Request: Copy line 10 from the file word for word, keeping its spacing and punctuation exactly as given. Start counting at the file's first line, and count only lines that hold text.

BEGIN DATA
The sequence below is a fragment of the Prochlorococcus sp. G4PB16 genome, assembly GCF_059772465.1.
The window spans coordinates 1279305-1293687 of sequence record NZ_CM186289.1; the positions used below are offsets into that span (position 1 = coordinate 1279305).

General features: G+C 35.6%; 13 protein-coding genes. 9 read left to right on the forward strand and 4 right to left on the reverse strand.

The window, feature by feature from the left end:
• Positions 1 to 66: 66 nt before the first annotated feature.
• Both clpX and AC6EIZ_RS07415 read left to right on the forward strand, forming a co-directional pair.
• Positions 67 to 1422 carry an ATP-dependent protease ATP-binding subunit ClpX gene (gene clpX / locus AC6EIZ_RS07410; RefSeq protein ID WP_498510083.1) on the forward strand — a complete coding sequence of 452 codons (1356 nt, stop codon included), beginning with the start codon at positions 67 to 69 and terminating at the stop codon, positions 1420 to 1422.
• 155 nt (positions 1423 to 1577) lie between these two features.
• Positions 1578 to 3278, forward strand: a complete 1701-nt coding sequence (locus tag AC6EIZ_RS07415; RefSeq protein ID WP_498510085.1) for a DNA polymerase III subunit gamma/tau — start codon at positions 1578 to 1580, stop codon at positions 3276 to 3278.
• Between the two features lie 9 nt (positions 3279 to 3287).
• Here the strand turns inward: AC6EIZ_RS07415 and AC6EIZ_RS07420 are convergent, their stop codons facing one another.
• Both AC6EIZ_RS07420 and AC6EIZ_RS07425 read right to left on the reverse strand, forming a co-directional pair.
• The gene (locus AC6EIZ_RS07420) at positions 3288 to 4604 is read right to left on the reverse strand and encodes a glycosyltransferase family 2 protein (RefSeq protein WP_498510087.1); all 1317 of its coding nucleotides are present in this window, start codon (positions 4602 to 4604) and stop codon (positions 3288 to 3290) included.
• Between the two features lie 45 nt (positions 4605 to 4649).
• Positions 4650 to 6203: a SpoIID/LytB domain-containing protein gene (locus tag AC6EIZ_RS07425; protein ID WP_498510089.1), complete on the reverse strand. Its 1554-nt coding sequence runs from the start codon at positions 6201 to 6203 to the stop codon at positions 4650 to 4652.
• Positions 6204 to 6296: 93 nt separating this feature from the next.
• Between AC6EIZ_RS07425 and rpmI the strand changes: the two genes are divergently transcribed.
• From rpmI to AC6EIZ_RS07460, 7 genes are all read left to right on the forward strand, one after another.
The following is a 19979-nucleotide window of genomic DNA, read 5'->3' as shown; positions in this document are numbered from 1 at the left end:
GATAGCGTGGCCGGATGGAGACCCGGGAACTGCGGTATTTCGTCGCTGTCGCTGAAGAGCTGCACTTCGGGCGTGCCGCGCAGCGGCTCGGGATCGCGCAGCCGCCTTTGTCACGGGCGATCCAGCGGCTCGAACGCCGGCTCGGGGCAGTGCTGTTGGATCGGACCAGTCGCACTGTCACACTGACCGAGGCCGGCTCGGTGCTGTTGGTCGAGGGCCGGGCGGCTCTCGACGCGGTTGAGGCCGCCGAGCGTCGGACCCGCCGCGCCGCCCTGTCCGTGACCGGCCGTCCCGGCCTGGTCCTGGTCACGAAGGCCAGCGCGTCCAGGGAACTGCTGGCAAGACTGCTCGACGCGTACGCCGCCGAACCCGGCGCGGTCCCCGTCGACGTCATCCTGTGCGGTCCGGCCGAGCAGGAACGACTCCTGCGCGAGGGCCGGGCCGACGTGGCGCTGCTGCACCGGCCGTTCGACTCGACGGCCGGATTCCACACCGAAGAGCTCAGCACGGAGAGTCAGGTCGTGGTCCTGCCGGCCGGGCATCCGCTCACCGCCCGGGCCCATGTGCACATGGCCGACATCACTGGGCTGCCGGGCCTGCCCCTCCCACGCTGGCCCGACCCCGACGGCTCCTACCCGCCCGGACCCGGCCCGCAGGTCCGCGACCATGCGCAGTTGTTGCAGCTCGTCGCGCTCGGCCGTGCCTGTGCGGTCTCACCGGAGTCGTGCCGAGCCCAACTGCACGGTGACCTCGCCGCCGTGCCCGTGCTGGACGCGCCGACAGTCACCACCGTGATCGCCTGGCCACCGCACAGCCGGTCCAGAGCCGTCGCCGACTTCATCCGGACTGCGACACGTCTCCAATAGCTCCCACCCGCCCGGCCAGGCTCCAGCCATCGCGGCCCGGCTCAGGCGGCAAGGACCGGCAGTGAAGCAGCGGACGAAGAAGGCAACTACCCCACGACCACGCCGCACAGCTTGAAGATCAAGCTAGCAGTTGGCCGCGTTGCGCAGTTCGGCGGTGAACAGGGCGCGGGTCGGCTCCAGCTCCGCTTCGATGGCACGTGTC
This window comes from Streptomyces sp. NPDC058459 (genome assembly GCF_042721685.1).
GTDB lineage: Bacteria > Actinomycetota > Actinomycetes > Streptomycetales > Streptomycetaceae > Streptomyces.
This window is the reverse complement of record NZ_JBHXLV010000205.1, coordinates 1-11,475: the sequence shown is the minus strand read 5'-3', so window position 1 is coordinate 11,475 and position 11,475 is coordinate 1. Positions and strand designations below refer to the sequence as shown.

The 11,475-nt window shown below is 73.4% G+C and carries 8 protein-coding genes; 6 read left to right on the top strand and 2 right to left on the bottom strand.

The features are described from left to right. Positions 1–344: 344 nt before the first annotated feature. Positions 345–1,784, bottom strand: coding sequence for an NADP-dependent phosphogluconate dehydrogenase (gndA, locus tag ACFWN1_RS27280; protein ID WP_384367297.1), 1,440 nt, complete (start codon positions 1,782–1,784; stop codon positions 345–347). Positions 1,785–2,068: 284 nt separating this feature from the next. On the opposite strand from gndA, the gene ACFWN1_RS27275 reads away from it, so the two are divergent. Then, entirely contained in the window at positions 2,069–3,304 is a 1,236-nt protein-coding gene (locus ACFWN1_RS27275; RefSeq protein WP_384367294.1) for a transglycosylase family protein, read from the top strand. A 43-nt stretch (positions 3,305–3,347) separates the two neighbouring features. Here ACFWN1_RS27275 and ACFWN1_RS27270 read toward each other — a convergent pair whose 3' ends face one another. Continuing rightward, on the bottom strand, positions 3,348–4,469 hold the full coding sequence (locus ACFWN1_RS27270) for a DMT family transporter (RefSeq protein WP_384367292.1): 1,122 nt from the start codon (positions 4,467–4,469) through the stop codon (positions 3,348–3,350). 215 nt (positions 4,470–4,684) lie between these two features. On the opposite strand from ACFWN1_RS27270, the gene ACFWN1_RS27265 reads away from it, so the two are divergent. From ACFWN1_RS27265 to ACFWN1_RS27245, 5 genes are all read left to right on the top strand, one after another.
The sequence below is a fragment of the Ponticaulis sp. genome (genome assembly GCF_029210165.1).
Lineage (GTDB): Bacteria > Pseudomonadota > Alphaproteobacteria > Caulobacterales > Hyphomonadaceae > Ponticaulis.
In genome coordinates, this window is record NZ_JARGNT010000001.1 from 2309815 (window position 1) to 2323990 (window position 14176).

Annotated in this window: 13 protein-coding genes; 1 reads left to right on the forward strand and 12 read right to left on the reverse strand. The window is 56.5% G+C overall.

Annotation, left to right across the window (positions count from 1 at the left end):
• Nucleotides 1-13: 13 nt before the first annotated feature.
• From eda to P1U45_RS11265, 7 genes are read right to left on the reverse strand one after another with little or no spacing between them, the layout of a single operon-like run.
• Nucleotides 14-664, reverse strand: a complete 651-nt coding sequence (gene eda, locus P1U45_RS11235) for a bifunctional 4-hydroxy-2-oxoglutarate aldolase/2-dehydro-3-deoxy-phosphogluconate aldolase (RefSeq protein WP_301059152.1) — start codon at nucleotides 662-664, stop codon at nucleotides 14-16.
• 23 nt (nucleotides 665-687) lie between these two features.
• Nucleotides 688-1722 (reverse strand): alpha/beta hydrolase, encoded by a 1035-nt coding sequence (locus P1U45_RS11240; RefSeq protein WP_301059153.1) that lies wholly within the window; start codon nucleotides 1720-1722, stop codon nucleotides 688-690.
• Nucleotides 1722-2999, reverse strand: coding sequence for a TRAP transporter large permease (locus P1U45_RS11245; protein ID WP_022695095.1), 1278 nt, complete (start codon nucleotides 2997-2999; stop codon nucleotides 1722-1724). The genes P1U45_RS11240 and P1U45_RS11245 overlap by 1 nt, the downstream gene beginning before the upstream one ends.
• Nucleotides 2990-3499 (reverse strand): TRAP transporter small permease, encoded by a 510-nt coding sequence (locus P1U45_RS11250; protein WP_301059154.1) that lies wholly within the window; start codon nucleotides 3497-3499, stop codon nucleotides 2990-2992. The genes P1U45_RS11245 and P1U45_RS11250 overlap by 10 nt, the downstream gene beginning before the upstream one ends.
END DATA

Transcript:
• Between the two features lie 9 nt (positions 3279 to 3287).